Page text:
Issue Fall 11
With plants in both Souderton and Hermitage, Pa., and another plant recently opened in Fontana, Calif., Solar Atmospheres is the largest commercial vacuum heat treating company in the United States. From heat treating to brazing and from carburizing to nitriding, the company processes thousands of pounds of metal daily and is home to the world’s largest commercial vacuum furnace.
CEO William R. Jones founded Solar Atmospheres in 1983 after spending several years as a manufacturer of vacuum furnace equipment and founding Vacuum Furnace Systems. Today, the company serves sectors that require high-tech heat treating solutions for their products, such as the aerospace, electronics, defense and medical industries. For example, Solar is treating many of the components being used in the creation of the 787 airliner from Boeing, according to President Roger Jones.
“From its humble beginnings in a colonial blacksmith shop, the heat treating industry has progressed significantly to using ultra-modern computerized equipment,” Jones explains. The level of technical sophistication and quality management that Solar Atmospheres has under its roof is one of the main reasons the company has captured the highest market share in the Northeast Mid-Atlantic region. Jones says customers come to Solar Atmospheres because they trust that the company has the capabilities and the expertise to successfully meet their specific needs, even if the customer isn’t exactly sure what those needs are at first.
Having a full-fledged research and development department is highly unusual for a commercial heat treating company, and is a great value-added asset for customers of Solar Atmospheres. Solar’s Metallurgical Engineering Services group is comprised of not only metallurgists, but also project engineers and chemists. “When you think of heat treating, it’s not just metals, it’s materials and a lot of other aspects that we’re working with,” Jones explains. Further, Solar Atmospheres has an on-site, state-of-the-art metallurgical laboratory for analysis of heat-treated materials.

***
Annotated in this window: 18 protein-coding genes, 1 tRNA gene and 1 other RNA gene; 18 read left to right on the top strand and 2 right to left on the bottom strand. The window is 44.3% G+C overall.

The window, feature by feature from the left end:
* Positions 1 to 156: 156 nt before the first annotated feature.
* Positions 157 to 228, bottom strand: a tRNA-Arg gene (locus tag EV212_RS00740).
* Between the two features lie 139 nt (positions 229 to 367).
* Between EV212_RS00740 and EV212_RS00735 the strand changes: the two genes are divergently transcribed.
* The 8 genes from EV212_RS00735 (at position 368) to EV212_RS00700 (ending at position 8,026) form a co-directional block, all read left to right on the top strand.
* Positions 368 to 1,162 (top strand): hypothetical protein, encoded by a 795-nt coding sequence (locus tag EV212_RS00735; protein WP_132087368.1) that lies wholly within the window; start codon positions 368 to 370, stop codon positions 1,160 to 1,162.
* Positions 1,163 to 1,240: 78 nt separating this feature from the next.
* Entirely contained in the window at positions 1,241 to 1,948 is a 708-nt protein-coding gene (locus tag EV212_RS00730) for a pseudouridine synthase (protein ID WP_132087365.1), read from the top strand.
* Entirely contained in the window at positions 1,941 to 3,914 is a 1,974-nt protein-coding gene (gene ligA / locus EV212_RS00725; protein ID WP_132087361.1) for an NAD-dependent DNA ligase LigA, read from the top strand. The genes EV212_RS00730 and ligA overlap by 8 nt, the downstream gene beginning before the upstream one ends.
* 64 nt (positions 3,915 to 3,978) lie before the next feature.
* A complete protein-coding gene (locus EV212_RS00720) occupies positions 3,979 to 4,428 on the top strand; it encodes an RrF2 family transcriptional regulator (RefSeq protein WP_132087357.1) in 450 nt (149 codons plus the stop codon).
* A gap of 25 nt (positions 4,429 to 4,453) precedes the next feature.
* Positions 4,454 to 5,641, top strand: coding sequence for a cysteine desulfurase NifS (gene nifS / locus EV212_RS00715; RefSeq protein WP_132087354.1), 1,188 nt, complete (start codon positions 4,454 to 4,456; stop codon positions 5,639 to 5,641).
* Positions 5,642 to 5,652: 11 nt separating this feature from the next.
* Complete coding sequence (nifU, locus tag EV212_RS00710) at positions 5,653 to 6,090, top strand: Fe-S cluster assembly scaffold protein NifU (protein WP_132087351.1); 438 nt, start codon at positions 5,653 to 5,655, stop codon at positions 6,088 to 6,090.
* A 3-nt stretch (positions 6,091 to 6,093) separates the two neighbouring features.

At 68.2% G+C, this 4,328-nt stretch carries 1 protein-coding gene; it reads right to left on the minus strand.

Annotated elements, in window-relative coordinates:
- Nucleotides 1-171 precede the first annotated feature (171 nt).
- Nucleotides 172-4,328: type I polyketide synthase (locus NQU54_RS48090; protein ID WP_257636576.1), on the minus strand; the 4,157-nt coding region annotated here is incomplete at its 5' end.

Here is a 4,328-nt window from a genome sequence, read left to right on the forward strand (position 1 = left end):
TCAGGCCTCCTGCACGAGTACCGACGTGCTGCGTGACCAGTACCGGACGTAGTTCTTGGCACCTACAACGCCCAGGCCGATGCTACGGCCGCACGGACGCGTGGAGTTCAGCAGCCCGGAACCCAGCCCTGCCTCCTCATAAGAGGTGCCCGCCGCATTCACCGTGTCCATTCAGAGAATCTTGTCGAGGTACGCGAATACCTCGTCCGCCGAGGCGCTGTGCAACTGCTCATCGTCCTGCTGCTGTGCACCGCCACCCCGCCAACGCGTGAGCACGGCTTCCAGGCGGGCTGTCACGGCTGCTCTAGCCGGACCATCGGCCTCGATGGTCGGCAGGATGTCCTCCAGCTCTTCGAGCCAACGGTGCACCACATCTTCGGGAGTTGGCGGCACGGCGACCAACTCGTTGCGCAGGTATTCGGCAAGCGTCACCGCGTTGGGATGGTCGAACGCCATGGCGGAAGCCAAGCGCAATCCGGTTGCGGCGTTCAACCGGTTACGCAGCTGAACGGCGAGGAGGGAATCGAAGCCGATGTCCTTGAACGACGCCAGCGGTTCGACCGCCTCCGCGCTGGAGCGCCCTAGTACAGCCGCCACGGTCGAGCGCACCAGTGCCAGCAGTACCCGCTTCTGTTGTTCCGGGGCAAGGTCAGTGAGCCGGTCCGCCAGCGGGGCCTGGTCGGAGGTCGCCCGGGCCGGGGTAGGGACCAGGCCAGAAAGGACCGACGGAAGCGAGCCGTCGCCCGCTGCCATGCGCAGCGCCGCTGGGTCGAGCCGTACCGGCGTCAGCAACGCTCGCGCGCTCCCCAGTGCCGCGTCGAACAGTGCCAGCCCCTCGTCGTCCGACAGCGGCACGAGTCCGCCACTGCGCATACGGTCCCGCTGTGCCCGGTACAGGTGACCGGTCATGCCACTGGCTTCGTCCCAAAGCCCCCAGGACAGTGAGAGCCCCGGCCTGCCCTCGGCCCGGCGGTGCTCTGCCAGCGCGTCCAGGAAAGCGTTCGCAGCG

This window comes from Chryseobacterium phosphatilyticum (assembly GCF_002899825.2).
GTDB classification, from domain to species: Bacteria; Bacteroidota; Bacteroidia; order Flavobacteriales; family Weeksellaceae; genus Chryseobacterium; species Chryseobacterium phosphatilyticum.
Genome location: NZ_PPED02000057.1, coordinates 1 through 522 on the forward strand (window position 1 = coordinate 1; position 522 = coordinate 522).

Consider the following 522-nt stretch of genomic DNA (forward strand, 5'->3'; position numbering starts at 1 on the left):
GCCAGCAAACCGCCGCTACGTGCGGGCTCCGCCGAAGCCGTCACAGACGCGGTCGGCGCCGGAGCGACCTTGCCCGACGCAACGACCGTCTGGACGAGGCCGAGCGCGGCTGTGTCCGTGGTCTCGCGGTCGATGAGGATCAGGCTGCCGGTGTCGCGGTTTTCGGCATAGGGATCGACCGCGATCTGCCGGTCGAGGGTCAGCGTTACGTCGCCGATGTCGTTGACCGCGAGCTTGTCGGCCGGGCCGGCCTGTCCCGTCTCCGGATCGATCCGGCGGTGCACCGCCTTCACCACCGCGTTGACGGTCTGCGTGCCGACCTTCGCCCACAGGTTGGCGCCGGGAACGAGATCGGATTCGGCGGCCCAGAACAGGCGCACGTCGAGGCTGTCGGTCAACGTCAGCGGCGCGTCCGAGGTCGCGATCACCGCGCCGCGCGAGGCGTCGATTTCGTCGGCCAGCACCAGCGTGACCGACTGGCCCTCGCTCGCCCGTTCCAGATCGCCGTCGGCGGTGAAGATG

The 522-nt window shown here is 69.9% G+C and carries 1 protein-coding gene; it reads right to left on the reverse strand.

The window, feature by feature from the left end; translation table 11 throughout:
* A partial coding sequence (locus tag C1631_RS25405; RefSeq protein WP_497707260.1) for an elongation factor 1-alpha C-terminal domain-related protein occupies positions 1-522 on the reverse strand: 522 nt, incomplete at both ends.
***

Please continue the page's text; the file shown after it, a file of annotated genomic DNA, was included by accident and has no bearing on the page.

The company also offers its customers excellence in the form of its equipment. Solar Atmospheres uses furnaces designed and built by sister company Solar Manufacturing – an industry leader in furnace innovation and technology. Jones says customers know that when they send their components to Solar Atmospheres for heat treating, they are getting the most effective service possible. “Many of the components we work with are high-quality, high-cost parts that are used in the most demanding and critical applications, so having superior equipment is paramount,” Jones says. Examples of these applications include gas turbine engine blades, race car engine parts, biometallic medical implants and surgical instruments.
Like many companies serving the manufacturing sector, Solar Atmospheres has had to cope with some of the changes brought about by the global recession, specifically in the airline industry. Domestic airlines are investing less in new aircrafts. Jones notes that the market for the Boeing 787 is much stronger overseas than it is in the United States. However, that discouraging news is buoyed by Solar Atmospheres’ strength in other markets, such as the medical industry.
Jones says growth in the medical sector as well as the power generation sector look to keep Solar Atmospheres busy for a long time to come. “There’s a bright side and of course there’s a dark side, but it all tends to work out in the end,” he says.
In fact, Jones says the company has plans to open another plant somewhere in the United States within the next two years. He says logical homes for a new plant include the Midwest, where the company could more easily serve certain customers, and the Southeast, where a lot of manufacturers have recently migrated. “I see slow but steady growth, particularly in the next year or two as we pursue our goal of sustaining long-term growth and profitability,” Jones says.